February 16, 2016
I’d like to think I learned a lot about hustling from The Roots and Jon Acuff (in different ways). I've been reading Jon Acuff’s blogs since Stuff Christians Like, and I recommend Quitter as my favorite (non-idealistic) guide for moving on to your next big thing (which may not be quitting your day job). I also want to stay on his good side in case I need an endorsement for a future book. That being said, I didn't really internalized the hustle until I signed up for my first 15k.
Here’s a quick summary of me before signing up for my first 15k which I finished last weekend (at the beginning of February):
- I had just started working out again in July after 15 years of steadily putting on weight.
- I mostly lifted weights and did “fun” cross-training like jogging with a ruck and boxing on a heavy bag.
- I was not a runner, and I did not enjoy running.
- I normally maxed out at 5 miles without stopping.
- I averaged a 12:00 min/mi pace (not great).
- I was obviously overly optimistic if I thought I could run more than 6 miles, much less the 9.3 miles required.
Despite all of this, I saw people signing up for the Hot Chocolate 5k/15k and thought (1) I should challenge myself and (2) I could already run 5k, so it was not challenging enough. So, I signed up in November, kept working out like normal, and, in January, started a real training program. I cut out non-essential cross-training and ran four days a week. I never skipped a run. I woke up even earlier. I monitored my diet before every long run to learn what worked and what didn't. I ran extra-long on Saturdays. Basically, I had to hustle every day to meet my goal.
I realized by the end of January that I had been working hard before, but I had not been hustling with a goal to hit. Hustling meant setting a goal where I would be judged on how much I had worked up to that point. It meant temporarily giving up the fun, productive things like boxing and cross-training so that I could carve out more time to train for my real goal. It meant going to bed early, so I could wake up even earlier with energy to run. It meant running when everyone else was asleep or relaxing with friends and family. It meant never skipping a scheduled run (even when that meant running trails at a bed and breakfast during vacation). It meant measuring my results week-by-week by keeping track of my times, and it meant pushing myself extra hard to run 10 miles on Saturday mornings. It meant I finally internalized the hustle.
What I learned applies to any area where I have to hustle to be successful (running a race, starting a business, growing a business, etc), and these are my takeaways (in no particular order):
- I need to hustle towards a goal. I don’t believe in exercising for the sake of exercising. That doesn't motivate me to try harder. I believe in training. Training has a final goal, and it’s something that I can get closer to through my own efforts. My goal was to finish a 15k in under 1:45:00 (I finished in 1:30:12). In business, my goal has been to bring in more qualified clients and grow so that I can help more people grow (which I'm doing, but I still have some open slots available for new clients).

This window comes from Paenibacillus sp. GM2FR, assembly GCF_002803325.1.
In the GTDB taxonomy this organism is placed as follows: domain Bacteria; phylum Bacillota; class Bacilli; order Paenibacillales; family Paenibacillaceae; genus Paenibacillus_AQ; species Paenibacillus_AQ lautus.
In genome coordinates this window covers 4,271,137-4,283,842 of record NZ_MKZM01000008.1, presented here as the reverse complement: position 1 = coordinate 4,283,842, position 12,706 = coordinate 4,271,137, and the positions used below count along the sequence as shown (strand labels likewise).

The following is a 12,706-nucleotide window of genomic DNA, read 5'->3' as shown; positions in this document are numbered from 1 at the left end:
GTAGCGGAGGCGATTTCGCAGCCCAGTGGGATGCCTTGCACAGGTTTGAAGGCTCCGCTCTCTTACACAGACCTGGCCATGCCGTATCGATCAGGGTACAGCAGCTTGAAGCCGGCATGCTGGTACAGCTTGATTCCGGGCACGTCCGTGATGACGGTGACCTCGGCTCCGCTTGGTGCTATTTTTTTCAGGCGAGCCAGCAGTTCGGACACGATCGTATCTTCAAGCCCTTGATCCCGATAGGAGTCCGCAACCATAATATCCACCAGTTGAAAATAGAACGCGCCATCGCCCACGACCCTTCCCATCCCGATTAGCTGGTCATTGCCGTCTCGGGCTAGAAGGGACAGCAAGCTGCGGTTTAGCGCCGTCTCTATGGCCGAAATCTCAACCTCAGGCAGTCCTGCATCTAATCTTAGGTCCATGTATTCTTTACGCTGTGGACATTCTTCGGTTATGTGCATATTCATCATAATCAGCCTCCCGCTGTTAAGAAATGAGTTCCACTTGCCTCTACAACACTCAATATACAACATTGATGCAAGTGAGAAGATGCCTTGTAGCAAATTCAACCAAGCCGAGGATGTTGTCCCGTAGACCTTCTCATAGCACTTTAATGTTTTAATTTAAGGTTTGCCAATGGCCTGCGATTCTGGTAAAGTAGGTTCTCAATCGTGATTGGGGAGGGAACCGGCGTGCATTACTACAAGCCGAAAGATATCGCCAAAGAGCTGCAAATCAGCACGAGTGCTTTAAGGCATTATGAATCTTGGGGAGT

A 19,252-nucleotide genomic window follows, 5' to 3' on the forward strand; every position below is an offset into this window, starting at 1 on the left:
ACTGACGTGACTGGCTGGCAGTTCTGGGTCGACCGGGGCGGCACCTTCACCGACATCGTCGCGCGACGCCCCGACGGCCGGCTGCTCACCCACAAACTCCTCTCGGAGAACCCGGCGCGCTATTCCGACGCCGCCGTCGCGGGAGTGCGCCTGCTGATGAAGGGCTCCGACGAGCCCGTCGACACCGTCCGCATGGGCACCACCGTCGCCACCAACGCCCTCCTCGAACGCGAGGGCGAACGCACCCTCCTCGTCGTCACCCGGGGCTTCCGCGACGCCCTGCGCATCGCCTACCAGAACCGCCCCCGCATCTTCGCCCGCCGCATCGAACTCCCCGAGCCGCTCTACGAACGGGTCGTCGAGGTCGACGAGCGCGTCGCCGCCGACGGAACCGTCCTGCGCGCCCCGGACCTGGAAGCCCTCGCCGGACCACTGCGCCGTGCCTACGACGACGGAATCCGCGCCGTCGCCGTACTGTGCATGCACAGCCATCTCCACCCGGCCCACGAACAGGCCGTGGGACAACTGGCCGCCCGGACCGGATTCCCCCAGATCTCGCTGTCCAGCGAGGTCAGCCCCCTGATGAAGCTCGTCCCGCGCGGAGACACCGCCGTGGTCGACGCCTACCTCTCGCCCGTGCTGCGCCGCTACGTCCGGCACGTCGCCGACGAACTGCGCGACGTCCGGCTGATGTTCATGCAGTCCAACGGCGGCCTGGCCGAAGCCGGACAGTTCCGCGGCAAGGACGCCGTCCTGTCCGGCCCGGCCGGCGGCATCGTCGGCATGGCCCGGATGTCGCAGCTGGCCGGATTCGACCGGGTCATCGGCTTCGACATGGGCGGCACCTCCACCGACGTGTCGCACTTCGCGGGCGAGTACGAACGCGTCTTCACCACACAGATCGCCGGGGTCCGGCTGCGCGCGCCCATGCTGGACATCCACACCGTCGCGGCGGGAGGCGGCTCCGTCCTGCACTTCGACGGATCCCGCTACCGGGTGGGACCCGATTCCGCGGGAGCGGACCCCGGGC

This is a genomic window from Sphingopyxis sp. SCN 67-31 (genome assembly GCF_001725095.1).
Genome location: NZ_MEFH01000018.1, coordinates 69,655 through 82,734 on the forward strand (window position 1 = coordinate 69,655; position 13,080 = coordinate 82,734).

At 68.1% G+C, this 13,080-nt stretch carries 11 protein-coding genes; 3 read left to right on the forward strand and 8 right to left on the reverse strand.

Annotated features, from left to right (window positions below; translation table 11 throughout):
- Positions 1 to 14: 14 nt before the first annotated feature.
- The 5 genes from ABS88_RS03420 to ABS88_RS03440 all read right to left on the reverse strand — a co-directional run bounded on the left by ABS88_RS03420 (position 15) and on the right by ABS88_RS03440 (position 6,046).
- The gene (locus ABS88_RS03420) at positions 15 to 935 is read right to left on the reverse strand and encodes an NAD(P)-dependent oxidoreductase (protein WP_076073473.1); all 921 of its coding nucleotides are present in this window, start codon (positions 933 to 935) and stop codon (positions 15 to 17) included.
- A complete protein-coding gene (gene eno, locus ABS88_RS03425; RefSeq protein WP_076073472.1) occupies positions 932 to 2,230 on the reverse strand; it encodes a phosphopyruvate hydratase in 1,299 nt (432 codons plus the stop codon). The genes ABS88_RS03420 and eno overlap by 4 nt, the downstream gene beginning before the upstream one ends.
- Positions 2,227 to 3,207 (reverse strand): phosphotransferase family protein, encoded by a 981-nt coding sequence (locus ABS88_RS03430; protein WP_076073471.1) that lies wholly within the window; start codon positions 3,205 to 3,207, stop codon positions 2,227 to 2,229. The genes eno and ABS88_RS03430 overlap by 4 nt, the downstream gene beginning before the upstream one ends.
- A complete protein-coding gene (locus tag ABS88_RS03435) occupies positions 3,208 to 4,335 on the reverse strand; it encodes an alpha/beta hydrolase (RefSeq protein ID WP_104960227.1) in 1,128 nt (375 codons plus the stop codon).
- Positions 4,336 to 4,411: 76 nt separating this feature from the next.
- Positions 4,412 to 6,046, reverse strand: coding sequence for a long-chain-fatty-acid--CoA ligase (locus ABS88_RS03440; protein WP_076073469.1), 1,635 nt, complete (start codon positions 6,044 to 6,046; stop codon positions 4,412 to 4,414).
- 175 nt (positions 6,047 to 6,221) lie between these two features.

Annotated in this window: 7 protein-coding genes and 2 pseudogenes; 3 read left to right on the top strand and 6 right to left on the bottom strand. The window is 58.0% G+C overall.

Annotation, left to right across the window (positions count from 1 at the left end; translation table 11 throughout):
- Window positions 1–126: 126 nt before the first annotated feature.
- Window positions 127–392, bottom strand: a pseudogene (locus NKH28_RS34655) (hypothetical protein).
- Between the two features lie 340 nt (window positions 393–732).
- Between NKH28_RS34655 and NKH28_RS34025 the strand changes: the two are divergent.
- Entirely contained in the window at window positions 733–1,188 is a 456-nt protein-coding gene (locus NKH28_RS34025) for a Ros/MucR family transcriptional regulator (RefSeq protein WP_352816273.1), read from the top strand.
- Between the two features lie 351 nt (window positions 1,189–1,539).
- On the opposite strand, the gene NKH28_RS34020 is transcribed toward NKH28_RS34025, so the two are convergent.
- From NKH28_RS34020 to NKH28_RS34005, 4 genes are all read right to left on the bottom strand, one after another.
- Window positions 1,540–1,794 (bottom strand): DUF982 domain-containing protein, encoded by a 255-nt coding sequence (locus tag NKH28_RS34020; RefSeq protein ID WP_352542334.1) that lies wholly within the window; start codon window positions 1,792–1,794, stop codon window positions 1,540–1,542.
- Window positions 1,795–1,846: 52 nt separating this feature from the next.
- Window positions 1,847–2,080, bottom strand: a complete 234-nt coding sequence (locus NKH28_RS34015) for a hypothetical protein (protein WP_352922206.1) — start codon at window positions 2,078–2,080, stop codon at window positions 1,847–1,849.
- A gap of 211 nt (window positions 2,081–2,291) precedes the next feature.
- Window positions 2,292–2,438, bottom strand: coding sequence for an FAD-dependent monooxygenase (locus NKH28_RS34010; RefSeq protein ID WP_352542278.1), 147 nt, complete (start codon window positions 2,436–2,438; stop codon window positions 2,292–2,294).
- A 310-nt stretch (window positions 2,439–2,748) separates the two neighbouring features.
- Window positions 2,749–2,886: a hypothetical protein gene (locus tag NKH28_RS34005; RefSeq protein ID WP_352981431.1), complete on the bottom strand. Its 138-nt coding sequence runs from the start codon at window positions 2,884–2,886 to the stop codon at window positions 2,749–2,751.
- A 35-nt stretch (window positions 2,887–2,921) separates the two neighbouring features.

- I need to track my progress. I'm hustling towards a goal, but that goal might be a ways out and I can’t just blindly train or work hard without knowing if I'm doing the right things to make progress. I tracked my average pace on every run, and I quickly adjusted variables (normally my diet or water intake) when I saw the numbers go in the wrong direction. If my goal is to land fifteen new clients by the end of the year, I need to be aware enough to change things up if I only have two new clients in July.
- I need to have a clear idea of what I can control and what I can’t. I learned about Stoicism while studying at the Air Force Academy, and this always stuck with me. I can’t control how well other people run or the fact that many of them have not gotten out of shape since college, but I can be responsible for how often I run and what I eat. I still can’t change other people’s budgets or priorities, but I can control how well I present myself and appeal to their needs. I can’t hustle my way around all the factors that affect the outcome, but I can take complete ownership of everything within my control.
- I may have to sacrifice (some normally good) things to hustle. I had to give up sleeping in and eating fatty foods, but I also had to give up training that didn’t help my running and seeing a lot of friends that were on “normal” schedules.
- The focused hustle is not a permanent state of being. I hope I always work hard. I think I always have. This sort of hustling, though, needs to be a very focused period with a beginning and an end (when I reach my goal). I'm giving up some good things to get a little further. I'm also burning away with less recovery. All of that is okay, though, because I know that I'll reach my goal. Then, I can recover and start thinking about the next goal (like a GORUCK Challenge, which means changing my routine and hustling again).
- I need to be judged at the end. Just like I know I need a goal, I know I need some skin in the game and I need to be ready to be judged based on how well I hustled up to that point. I might be judged pass/fail like completing a GORUCK challenge or making enough money to go independent with a side-project, or I might be judged by how fast I was or how many new clients I brought in. Whatever it is, I have to have the opportunity to fail at the end, or I won’t work my tail off to do better.
Final cautionary note: After basic online research, I am now aware that almost everyone recommends spending more than four weeks preparing for your first 15k (possibly more like 16 weeks). Obviously, that is helpful information that I did not have in January of this year when I started training, but I thought I should pass it on in case you get inspired and don’t want to injure yourself.